FILE - In this Sunday Oct. 13, 2013 file photo provided by the Catalina Island Marine Institute, the crew of sailing school vessel Tole Mour and Catalina Island Marine Institute instructors hold an 18-foot-long oarfish that was found in the waters of Toyon Bay on Santa Catalina Island, Calif. Scientists from the University of California, Santa Barbara have dissected the fish and found large, larval tapeworms in its intestine. An adult spiny-headed worm also was found embedded in the intestine. (AP Photo/Catalina Island Marine Institute, File)
SANTA BARBARA, Calif. (AP) — One of two oarfish found in Southern California waters earlier this month had a host of parasites living in its giant, serpent-like body.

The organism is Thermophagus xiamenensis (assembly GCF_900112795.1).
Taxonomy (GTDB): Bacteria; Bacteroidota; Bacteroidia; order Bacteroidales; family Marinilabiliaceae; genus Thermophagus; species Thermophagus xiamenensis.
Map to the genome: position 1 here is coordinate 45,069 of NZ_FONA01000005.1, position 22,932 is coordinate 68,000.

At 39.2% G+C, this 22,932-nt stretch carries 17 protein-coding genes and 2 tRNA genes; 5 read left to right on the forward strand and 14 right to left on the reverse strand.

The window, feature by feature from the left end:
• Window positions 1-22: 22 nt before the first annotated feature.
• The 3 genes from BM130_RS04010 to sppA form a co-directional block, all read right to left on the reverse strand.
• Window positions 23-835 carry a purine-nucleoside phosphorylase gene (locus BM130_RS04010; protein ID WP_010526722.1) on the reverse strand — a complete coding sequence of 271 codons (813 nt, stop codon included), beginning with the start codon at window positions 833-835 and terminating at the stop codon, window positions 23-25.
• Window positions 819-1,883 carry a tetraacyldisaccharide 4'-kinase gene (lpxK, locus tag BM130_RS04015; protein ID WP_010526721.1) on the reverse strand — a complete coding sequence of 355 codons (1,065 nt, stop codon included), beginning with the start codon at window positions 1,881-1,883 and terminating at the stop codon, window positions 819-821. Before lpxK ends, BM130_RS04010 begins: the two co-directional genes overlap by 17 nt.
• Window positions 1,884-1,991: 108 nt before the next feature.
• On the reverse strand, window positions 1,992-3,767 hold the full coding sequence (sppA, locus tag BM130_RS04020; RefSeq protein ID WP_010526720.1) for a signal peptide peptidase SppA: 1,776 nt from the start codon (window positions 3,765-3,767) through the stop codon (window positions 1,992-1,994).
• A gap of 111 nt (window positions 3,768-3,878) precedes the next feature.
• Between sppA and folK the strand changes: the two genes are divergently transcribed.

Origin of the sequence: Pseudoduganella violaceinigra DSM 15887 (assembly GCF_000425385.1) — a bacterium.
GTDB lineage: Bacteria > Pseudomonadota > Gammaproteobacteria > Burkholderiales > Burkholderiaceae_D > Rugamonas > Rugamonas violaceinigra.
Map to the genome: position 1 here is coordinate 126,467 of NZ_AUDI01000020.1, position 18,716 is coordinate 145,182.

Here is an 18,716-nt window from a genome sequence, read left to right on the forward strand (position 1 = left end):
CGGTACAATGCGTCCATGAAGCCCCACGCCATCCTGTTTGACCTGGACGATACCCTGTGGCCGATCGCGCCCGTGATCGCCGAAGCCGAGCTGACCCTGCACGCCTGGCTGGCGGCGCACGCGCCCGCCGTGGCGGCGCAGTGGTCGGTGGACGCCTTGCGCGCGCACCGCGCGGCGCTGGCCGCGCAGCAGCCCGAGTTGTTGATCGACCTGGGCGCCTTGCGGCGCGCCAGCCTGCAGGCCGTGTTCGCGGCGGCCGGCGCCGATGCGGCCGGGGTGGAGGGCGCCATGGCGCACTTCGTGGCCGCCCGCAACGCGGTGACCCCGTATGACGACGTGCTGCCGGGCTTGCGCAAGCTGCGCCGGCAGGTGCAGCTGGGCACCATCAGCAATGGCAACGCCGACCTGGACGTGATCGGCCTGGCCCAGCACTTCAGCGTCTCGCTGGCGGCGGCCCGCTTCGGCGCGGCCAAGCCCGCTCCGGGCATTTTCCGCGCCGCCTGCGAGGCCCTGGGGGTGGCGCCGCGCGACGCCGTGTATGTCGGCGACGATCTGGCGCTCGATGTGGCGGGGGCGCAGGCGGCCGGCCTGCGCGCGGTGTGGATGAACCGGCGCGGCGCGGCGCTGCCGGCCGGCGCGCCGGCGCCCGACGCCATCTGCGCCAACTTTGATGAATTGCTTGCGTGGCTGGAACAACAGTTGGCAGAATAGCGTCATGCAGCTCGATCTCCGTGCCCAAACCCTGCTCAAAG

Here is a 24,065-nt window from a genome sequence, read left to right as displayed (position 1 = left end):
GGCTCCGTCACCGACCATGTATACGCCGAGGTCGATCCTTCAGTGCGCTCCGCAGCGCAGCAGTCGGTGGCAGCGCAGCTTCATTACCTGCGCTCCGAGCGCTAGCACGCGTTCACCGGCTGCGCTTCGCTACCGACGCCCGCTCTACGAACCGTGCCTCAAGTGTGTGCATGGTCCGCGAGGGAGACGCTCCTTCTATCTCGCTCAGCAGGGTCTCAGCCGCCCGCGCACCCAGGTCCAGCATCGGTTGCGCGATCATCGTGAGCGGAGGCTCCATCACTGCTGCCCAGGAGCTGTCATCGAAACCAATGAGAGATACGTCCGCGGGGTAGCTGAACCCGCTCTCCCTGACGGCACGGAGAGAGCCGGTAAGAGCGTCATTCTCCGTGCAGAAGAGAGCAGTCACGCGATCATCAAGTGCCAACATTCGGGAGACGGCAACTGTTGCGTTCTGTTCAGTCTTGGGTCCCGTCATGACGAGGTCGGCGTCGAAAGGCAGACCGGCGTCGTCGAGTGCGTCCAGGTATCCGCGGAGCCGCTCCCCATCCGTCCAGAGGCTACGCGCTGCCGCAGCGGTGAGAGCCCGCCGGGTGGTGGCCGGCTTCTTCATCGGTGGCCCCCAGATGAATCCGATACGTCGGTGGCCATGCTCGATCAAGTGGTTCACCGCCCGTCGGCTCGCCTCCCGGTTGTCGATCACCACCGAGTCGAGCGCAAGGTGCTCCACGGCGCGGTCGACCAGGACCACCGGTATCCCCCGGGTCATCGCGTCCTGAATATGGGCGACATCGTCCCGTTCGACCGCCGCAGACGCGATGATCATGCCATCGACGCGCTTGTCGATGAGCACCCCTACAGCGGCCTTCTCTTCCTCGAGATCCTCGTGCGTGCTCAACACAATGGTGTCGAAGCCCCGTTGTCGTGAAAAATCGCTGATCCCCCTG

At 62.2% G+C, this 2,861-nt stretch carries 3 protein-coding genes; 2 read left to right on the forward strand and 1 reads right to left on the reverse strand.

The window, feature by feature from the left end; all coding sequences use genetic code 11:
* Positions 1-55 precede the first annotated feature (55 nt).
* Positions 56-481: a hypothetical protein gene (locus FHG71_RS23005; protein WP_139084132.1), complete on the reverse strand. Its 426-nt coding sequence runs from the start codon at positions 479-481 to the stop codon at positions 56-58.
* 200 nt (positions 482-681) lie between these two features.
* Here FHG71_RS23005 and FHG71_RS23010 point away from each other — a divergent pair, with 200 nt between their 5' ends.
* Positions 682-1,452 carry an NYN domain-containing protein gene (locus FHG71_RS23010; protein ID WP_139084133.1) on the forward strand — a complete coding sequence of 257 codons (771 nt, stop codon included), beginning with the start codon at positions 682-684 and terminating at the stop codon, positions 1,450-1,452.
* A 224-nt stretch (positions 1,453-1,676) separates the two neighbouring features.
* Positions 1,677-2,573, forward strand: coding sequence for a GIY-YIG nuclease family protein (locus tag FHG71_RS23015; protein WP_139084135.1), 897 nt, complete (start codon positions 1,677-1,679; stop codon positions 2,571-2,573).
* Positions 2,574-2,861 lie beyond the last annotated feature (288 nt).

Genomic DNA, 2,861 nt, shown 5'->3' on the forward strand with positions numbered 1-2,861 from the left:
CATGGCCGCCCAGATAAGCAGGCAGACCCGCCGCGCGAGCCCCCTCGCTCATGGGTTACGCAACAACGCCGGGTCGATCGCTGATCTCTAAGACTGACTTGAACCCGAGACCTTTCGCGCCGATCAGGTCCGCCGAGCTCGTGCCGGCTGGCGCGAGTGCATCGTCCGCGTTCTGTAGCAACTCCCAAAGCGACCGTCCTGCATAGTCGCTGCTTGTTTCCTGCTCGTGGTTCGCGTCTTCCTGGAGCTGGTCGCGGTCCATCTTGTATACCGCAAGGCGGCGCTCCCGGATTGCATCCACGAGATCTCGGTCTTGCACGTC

Scientists from the University of California, Santa Barbara last week dissected the 18-foot oarfish found off Catalina Island and found large, larval tapeworms in its intestine. An adult spiny-headed worm also was found embedded in the intestine.
Scientists say the discovery of the parasites is important because it tells them what the natural enemies of the oarfish are and could indicate where the elusive fish lives or hunts for food.
A snorkeler found the carcass of the oarfish Oct. 13. Several days later, another oarfish washed ashore in Oceanside.
It's not known how either died.
The rarely seen deep sea-dwelling creatures can grow to more than 50 feet.
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